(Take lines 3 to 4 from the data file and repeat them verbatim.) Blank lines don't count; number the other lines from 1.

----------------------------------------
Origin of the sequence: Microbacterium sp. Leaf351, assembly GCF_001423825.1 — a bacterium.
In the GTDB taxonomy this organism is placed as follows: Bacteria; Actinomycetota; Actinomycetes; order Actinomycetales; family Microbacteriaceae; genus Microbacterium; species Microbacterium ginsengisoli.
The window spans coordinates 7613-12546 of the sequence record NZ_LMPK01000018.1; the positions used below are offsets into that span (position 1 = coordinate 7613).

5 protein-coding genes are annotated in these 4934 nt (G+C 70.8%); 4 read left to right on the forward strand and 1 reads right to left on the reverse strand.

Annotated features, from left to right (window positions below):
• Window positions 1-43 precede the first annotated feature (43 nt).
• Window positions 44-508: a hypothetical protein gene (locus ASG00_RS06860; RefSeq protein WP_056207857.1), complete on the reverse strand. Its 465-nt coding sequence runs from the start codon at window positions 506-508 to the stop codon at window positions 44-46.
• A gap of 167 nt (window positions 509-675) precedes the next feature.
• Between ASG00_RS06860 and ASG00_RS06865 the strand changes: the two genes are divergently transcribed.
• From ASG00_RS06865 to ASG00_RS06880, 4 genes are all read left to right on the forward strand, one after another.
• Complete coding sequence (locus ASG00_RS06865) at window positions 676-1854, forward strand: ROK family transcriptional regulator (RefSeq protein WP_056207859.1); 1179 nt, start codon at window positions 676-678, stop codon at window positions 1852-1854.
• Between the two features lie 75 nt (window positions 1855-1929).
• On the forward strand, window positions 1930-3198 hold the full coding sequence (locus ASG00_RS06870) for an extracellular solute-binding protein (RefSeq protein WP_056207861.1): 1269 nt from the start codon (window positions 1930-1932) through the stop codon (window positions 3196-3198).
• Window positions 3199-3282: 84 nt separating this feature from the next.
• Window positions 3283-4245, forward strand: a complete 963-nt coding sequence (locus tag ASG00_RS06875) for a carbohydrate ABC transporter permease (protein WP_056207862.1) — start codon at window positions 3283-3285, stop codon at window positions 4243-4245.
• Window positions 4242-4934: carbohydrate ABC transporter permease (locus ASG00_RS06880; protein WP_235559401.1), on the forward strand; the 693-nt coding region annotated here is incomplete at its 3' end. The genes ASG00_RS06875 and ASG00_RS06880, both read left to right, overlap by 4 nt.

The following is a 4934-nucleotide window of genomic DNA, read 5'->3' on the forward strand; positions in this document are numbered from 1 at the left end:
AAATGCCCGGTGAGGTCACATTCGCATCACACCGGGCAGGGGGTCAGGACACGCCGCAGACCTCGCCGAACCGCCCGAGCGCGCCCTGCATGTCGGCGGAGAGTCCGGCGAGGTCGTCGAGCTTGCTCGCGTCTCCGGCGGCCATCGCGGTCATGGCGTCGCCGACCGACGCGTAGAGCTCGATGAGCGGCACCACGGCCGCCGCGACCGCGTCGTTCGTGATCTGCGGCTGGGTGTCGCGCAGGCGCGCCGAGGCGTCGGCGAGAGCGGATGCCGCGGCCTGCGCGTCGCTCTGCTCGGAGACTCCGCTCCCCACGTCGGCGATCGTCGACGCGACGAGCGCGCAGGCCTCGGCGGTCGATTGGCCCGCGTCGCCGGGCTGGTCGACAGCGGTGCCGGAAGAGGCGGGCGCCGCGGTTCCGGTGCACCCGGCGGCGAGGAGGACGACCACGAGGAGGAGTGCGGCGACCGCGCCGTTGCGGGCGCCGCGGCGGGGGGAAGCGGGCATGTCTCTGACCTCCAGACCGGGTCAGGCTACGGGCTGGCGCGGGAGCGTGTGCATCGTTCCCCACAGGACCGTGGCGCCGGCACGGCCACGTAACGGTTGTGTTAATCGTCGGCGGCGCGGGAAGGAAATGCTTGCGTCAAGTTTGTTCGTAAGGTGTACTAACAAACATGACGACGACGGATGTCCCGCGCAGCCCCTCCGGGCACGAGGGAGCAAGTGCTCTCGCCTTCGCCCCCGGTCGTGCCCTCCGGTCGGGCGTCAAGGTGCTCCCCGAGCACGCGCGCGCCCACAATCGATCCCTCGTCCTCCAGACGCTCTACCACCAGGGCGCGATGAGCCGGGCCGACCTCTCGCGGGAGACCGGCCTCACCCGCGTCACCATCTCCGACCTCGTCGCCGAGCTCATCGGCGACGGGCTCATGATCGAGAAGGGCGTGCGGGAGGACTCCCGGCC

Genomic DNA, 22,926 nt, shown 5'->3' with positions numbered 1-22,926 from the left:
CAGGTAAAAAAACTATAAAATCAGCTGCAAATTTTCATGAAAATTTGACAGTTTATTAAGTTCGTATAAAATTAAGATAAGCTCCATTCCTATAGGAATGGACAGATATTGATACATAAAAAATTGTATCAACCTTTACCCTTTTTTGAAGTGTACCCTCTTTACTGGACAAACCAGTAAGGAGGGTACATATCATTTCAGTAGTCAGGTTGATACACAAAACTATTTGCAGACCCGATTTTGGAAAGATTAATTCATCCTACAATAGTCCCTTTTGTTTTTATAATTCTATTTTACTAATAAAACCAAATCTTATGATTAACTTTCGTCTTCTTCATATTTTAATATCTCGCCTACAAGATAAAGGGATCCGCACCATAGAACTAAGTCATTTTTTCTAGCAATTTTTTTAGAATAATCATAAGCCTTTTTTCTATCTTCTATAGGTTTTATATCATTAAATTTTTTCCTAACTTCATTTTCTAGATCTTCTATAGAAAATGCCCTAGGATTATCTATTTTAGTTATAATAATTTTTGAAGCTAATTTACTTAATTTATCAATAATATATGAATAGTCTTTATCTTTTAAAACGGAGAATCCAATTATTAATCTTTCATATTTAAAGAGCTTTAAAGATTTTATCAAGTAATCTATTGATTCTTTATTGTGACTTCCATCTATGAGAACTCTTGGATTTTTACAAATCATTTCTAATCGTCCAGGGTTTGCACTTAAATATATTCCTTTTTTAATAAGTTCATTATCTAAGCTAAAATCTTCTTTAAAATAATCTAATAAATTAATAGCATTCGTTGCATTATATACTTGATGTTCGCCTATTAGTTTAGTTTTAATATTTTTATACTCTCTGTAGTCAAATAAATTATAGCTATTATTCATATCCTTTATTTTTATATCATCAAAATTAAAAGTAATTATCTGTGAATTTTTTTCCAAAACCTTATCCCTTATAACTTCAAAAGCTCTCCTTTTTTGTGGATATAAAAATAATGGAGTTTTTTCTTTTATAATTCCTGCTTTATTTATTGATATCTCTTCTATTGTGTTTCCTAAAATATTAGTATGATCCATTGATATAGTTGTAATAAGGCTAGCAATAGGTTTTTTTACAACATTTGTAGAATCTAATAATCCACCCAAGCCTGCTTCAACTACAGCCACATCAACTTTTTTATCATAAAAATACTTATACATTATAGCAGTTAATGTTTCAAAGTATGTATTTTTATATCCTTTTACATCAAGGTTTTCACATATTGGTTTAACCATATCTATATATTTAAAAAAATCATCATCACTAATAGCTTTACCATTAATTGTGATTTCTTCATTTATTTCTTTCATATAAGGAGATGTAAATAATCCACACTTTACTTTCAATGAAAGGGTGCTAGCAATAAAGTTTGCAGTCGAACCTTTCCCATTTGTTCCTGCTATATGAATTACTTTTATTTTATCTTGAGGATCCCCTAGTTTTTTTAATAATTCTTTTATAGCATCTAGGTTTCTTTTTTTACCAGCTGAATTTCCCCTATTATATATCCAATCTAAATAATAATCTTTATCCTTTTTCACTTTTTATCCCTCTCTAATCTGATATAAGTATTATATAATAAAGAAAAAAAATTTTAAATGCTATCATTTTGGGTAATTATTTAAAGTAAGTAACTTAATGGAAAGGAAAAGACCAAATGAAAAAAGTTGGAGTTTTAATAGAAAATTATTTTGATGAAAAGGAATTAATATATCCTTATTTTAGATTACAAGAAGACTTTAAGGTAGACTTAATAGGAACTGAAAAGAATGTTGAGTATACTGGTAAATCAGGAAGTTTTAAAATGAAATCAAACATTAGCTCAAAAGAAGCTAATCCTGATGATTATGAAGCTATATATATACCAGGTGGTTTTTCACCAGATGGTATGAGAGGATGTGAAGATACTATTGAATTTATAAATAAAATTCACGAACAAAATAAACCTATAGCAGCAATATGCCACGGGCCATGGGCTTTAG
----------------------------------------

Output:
The window spans coordinates 7613-12546 of the sequence record NZ_LMPK01000018.1; the positions used below are offsets into that span (position 1 = coordinate 7613).

5 protein-coding genes are annotated in these 4934 nt (G+C 70.8%); 4 read left to right on the forward strand and 1 reads right to left on the reverse strand.